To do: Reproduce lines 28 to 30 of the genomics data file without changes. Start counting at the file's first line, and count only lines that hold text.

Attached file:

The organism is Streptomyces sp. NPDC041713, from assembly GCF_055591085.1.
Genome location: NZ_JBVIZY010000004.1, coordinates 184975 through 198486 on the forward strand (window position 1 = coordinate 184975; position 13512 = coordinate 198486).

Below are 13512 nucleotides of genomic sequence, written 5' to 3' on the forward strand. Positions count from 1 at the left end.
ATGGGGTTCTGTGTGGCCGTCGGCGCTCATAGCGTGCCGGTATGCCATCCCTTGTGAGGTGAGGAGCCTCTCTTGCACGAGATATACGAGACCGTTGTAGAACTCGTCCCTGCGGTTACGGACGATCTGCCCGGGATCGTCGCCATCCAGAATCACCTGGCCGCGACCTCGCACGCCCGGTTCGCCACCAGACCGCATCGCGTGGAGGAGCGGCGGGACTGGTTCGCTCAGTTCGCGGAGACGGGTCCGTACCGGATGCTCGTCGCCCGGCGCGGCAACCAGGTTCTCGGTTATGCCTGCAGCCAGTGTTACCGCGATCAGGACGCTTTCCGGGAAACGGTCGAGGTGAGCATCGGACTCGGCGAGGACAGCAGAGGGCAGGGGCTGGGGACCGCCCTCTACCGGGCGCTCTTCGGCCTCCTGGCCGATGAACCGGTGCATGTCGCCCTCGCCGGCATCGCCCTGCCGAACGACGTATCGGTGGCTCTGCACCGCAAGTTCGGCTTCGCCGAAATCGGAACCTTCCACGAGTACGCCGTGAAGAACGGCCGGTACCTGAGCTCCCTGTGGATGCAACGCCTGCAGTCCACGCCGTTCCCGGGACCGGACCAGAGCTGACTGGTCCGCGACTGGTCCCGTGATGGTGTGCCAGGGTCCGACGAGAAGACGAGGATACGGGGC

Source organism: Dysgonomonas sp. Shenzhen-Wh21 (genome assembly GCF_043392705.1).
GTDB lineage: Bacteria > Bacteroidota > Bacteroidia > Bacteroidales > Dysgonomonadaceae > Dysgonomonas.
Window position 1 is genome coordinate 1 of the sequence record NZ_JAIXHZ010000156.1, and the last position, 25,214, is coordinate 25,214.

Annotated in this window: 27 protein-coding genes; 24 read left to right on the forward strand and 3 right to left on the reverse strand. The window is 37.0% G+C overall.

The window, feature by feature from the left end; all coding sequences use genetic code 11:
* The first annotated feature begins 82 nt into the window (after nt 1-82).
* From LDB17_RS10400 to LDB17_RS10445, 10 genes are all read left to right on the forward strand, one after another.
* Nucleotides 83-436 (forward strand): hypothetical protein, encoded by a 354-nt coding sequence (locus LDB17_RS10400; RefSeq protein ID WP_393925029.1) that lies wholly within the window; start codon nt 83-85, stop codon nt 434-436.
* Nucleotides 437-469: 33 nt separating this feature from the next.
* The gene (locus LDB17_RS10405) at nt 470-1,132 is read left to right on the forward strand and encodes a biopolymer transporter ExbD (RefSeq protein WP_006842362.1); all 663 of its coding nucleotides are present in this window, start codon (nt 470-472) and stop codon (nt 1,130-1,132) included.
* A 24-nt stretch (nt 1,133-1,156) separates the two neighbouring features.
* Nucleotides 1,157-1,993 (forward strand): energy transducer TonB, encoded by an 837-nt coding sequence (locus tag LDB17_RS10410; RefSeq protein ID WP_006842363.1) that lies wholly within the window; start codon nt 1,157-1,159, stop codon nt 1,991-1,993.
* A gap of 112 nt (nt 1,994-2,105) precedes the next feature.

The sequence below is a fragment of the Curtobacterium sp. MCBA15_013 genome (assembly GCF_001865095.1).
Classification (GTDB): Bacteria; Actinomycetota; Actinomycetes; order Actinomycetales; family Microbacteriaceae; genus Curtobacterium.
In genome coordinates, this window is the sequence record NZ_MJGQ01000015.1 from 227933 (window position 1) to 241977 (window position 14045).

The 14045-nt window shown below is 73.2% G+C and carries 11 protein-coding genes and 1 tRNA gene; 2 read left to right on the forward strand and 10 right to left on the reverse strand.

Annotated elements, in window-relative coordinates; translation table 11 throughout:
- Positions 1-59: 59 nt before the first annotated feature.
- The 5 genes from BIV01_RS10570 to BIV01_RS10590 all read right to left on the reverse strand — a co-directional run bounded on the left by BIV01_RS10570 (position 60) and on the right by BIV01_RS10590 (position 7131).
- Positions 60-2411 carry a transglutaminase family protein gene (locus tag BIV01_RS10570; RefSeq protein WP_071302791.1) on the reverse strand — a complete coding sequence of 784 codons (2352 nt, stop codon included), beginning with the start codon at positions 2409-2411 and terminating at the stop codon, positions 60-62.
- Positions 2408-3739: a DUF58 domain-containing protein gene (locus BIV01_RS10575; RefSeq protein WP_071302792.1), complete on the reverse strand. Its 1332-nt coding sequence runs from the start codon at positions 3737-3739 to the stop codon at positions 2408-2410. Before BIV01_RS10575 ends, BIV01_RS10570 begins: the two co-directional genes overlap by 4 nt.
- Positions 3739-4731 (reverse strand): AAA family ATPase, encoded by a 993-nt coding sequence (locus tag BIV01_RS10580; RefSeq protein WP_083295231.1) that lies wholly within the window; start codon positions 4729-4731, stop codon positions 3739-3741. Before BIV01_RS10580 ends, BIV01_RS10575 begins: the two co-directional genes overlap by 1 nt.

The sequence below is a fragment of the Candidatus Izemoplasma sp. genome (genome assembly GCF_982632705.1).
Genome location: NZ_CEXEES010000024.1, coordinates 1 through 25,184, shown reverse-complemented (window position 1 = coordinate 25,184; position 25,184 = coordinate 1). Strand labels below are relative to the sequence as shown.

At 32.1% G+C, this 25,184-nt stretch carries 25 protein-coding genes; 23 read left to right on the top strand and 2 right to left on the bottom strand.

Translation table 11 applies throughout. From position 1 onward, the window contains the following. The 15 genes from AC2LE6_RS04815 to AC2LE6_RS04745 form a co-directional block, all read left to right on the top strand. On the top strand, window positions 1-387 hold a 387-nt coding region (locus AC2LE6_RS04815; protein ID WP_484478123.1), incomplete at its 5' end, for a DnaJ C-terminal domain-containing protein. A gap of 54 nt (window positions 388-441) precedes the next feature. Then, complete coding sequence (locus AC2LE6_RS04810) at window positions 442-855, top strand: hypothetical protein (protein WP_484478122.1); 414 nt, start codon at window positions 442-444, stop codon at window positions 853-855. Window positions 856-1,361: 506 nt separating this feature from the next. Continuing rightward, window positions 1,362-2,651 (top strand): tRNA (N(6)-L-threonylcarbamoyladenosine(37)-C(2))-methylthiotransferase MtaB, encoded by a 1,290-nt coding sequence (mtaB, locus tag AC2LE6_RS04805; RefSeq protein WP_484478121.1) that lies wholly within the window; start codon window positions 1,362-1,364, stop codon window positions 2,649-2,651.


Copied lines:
The sequence below is a fragment of the Candidatus Izemoplasma sp. genome (genome assembly GCF_982632705.1).
Genome location: NZ_CEXEES010000024.1, coordinates 1 through 25,184, shown reverse-complemented (window position 1 = coordinate 25,184; position 25,184 = coordinate 1). Strand labels below are relative to the sequence as shown.

At 32.1% G+C, this 25,184-nt stretch carries 25 protein-coding genes; 23 read left to right on the top strand and 2 right to left on the bottom strand.